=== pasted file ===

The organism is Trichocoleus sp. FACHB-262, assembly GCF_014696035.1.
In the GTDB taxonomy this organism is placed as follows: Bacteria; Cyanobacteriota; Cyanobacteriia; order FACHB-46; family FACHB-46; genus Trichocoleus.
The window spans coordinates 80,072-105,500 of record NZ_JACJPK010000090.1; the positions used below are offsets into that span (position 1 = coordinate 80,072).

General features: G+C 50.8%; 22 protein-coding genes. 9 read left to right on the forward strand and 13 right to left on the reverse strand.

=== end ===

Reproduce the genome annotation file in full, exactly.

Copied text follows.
The organism is Trichocoleus sp. FACHB-262, assembly GCF_014696035.1.
In the GTDB taxonomy this organism is placed as follows: Bacteria; Cyanobacteriota; Cyanobacteriia; order FACHB-46; family FACHB-46; genus Trichocoleus.
The window spans coordinates 80,072-105,500 of record NZ_JACJPK010000090.1; the positions used below are offsets into that span (position 1 = coordinate 80,072).

General features: G+C 50.8%; 22 protein-coding genes. 9 read left to right on the forward strand and 13 right to left on the reverse strand.